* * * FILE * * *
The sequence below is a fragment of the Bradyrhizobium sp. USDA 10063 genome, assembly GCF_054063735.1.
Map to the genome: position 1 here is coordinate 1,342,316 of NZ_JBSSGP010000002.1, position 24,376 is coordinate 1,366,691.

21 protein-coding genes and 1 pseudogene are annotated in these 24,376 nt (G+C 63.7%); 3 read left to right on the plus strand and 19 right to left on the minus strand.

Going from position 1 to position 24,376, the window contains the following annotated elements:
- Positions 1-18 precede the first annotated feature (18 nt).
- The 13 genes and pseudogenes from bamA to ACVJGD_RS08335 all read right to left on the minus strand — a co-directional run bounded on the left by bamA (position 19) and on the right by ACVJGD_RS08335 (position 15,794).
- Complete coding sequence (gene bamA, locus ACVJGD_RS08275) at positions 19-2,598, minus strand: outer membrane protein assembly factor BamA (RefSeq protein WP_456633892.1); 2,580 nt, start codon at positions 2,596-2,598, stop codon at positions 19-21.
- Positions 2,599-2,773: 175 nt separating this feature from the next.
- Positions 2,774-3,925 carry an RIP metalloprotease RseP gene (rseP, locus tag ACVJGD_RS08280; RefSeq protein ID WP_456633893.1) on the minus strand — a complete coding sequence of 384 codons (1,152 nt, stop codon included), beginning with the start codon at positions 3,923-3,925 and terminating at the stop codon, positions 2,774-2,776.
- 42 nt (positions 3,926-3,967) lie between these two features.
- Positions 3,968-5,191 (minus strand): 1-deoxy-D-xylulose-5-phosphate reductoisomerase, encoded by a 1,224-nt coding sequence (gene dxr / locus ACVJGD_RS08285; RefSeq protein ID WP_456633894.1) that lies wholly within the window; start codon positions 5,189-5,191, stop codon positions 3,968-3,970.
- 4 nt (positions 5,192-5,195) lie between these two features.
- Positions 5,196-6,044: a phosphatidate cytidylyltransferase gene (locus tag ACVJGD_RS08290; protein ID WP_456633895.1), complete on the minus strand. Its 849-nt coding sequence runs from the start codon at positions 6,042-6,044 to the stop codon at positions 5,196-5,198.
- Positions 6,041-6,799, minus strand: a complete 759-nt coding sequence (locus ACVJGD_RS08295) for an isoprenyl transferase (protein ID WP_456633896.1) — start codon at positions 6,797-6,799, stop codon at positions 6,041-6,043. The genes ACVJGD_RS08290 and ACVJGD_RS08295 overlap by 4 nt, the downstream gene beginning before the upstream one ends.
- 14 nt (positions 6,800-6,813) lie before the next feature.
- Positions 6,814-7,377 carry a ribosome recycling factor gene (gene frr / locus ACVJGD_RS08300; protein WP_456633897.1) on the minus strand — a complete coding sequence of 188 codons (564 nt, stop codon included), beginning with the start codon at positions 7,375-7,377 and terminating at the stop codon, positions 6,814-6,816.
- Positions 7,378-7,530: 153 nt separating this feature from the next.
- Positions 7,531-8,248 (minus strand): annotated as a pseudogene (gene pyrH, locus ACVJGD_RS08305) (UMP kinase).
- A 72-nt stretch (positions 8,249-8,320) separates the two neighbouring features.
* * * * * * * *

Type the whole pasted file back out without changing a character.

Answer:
The sequence below is a fragment of the Bradyrhizobium sp. USDA 10063 genome, assembly GCF_054063735.1.
Map to the genome: position 1 here is coordinate 1,342,316 of NZ_JBSSGP010000002.1, position 24,376 is coordinate 1,366,691.

21 protein-coding genes and 1 pseudogene are annotated in these 24,376 nt (G+C 63.7%); 3 read left to right on the plus strand and 19 right to left on the minus strand.

Going from position 1 to position 24,376, the window contains the following annotated elements:
- Positions 1-18 precede the first annotated feature (18 nt).
- The 13 genes and pseudogenes from bamA to ACVJGD_RS08335 all read right to left on the minus strand — a co-directional run bounded on the left by bamA (position 19) and on the right by ACVJGD_RS08335 (position 15,794).
- Complete coding sequence (gene bamA, locus ACVJGD_RS08275) at positions 19-2,598, minus strand: outer membrane protein assembly factor BamA (RefSeq protein WP_456633892.1); 2,580 nt, start codon at positions 2,596-2,598, stop codon at positions 19-21.
- Positions 2,599-2,773: 175 nt separating this feature from the next.
- Positions 2,774-3,925 carry an RIP metalloprotease RseP gene (rseP, locus tag ACVJGD_RS08280; RefSeq protein ID WP_456633893.1) on the minus strand — a complete coding sequence of 384 codons (1,152 nt, stop codon included), beginning with the start codon at positions 3,923-3,925 and terminating at the stop codon, positions 2,774-2,776.
- 42 nt (positions 3,926-3,967) lie between these two features.
- Positions 3,968-5,191 (minus strand): 1-deoxy-D-xylulose-5-phosphate reductoisomerase, encoded by a 1,224-nt coding sequence (gene dxr / locus ACVJGD_RS08285; RefSeq protein ID WP_456633894.1) that lies wholly within the window; start codon positions 5,189-5,191, stop codon positions 3,968-3,970.
- 4 nt (positions 5,192-5,195) lie between these two features.
- Positions 5,196-6,044: a phosphatidate cytidylyltransferase gene (locus tag ACVJGD_RS08290; protein ID WP_456633895.1), complete on the minus strand. Its 849-nt coding sequence runs from the start codon at positions 6,042-6,044 to the stop codon at positions 5,196-5,198.
- Positions 6,041-6,799, minus strand: a complete 759-nt coding sequence (locus ACVJGD_RS08295) for an isoprenyl transferase (protein ID WP_456633896.1) — start codon at positions 6,797-6,799, stop codon at positions 6,041-6,043. The genes ACVJGD_RS08290 and ACVJGD_RS08295 overlap by 4 nt, the downstream gene beginning before the upstream one ends.
- 14 nt (positions 6,800-6,813) lie before the next feature.
- Positions 6,814-7,377 carry a ribosome recycling factor gene (gene frr / locus ACVJGD_RS08300; protein WP_456633897.1) on the minus strand — a complete coding sequence of 188 codons (564 nt, stop codon included), beginning with the start codon at positions 7,375-7,377 and terminating at the stop codon, positions 6,814-6,816.
- Positions 7,378-7,530: 153 nt separating this feature from the next.
- Positions 7,531-8,248 (minus strand): annotated as a pseudogene (gene pyrH, locus ACVJGD_RS08305) (UMP kinase).
- A 72-nt stretch (positions 8,249-8,320) separates the two neighbouring features.